LS: You highlight that the earthquakes provided an opportunity for actors to make a claim that they knew the way to “build back better”—in this case, it was international NGOs talking in terms of mental health. But I’m interested in the relationship between structure and event here: for the disaster to have provided an opening of this type, there must have been some kind of closure. How did people talk about psychic afflictions prior to the earthquake? Did the disaster provide an opportunity for people to refer to illnesses that had previously been stigmatized, or did it generate new vocabularies for talking about these illnesses?
ASF: A significant part of my research is concerned with the conceptualization of affliction, particularly forms of experience that fall under the diagnostic category of the psychosomatic—variously referred to in Nepal as “conversion disorder” and chopne/bhut-pret lagne, being taken over by ghosts and spirits (Seale-Feldman 2019). The concept of conversion disorder, once known as hysteria, is grounded a psychoanalytic theory of the subject in which unconscious distress is “converted” from the mind to the body through a process of somatization. In my work on conversion disorder and global mental health in Nepal before the disaster, I closely followed the ways in which counselors and psychiatrists worked to transform a relational affliction of ghosts and spirits, chopne/bhut-pret lagne, into an individualized disorder caused by repressed desire and the inability to verbally express emotion, the so-called “pressure cooker” model. That said, this is not the first time that new psychiatric concepts of affliction have been introduced in Nepal.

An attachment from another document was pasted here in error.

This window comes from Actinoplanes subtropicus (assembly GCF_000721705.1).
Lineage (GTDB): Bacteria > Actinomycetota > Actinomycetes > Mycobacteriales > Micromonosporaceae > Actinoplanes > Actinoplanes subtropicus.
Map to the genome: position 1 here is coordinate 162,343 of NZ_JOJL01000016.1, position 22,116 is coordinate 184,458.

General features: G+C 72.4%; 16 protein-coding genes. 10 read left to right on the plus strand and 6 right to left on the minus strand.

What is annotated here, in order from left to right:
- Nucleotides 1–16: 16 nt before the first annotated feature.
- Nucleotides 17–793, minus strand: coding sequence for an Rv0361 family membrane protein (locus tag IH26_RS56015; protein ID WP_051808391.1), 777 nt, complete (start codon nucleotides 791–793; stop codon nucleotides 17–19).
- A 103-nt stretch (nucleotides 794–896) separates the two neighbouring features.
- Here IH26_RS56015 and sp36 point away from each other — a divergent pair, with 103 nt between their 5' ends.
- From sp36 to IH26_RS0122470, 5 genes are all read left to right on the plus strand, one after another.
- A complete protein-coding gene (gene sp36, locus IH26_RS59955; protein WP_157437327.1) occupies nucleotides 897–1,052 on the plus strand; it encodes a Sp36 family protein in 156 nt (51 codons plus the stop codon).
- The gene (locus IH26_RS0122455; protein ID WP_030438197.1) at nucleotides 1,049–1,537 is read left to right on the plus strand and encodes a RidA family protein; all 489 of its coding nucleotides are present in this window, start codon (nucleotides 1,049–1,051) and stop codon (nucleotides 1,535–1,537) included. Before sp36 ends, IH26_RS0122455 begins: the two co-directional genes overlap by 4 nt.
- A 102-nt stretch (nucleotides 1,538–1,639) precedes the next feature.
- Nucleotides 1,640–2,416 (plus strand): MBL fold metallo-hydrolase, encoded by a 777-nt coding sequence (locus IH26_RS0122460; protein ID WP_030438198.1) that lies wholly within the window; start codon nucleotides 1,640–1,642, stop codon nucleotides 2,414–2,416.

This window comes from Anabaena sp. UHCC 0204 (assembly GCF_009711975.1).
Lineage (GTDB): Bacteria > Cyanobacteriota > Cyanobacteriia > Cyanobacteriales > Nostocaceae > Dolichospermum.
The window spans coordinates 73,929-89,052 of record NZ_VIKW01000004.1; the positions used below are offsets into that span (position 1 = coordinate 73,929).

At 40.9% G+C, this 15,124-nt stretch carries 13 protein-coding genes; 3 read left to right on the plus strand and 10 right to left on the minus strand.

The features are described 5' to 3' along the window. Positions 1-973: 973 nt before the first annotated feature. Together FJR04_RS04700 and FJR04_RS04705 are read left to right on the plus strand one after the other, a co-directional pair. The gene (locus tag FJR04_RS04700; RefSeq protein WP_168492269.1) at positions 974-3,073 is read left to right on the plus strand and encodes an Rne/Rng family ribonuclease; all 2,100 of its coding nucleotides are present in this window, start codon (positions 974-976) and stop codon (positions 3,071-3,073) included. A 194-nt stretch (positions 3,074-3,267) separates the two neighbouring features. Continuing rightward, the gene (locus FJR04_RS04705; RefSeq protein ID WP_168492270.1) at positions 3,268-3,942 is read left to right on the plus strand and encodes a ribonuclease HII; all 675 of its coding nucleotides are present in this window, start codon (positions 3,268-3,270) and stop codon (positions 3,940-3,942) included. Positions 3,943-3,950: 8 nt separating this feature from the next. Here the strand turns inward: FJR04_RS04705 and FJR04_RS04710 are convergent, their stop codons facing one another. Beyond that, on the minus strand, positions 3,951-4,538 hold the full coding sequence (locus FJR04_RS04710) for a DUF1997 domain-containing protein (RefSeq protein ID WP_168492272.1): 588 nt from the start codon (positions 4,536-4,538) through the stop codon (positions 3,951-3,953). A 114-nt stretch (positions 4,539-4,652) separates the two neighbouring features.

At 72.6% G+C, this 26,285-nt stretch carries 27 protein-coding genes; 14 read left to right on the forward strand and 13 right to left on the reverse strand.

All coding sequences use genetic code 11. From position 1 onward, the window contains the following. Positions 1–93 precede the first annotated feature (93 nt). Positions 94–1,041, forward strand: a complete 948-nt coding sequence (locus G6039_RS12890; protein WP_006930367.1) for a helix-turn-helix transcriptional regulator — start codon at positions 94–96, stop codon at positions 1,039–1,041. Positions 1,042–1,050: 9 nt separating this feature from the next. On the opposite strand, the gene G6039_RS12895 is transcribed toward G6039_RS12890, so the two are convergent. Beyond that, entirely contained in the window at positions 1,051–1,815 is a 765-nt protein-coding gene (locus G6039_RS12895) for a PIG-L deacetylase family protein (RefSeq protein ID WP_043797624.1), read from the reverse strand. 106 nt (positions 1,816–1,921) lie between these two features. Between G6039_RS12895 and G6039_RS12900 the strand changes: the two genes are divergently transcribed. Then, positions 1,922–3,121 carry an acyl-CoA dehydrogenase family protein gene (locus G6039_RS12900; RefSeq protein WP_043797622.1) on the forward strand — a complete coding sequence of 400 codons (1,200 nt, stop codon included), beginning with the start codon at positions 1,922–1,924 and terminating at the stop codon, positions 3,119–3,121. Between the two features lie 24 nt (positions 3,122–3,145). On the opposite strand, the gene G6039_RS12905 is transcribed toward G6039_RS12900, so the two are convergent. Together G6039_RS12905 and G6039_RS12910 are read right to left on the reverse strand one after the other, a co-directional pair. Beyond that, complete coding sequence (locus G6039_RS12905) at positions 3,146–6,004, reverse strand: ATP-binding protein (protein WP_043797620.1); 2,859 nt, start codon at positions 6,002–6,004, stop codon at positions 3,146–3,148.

In my archival work I tracked the problematization of psychic life from the opening of Nepal to development in the 1950s to the present (Seale-Feldman 2020). Psychiatry was introduced to Nepal by foreign-trained Nepali psychiatrists in the 1960s and then further expanded by the United Mission to Nepal (UMN), a Christian INGO, in the early 1980s following the work of the World Health Organization Expert Committee on Mental Health in the mid 1970s. As Ian Harper (2014) has shown, UMN purposefully introduced new illness categories, such as nassako rog, nerve illness, that they thought would make more sense to rural Nepalis. Yet it was really in the wake of the Maoist Insurgency in the mid 2000s that Nepali NGOs for mental health and counselling began to expand in connection to the Movement for Global Mental Health and the popularization of psychosocial interventions in conflict-affected contexts. This is one reason why the case of Nepal is so interesting: it is a place where the emergence of global mental health is also closely connected to the history of the discipline of psychological and medical anthropology and the study of culture, mental health, and ethnopsychiatry. As a result, to examine psychosocial transformations in Nepal is also necessarily to turn the lens onto anthropology itself; its politics, paradigms, and ontological assumptions.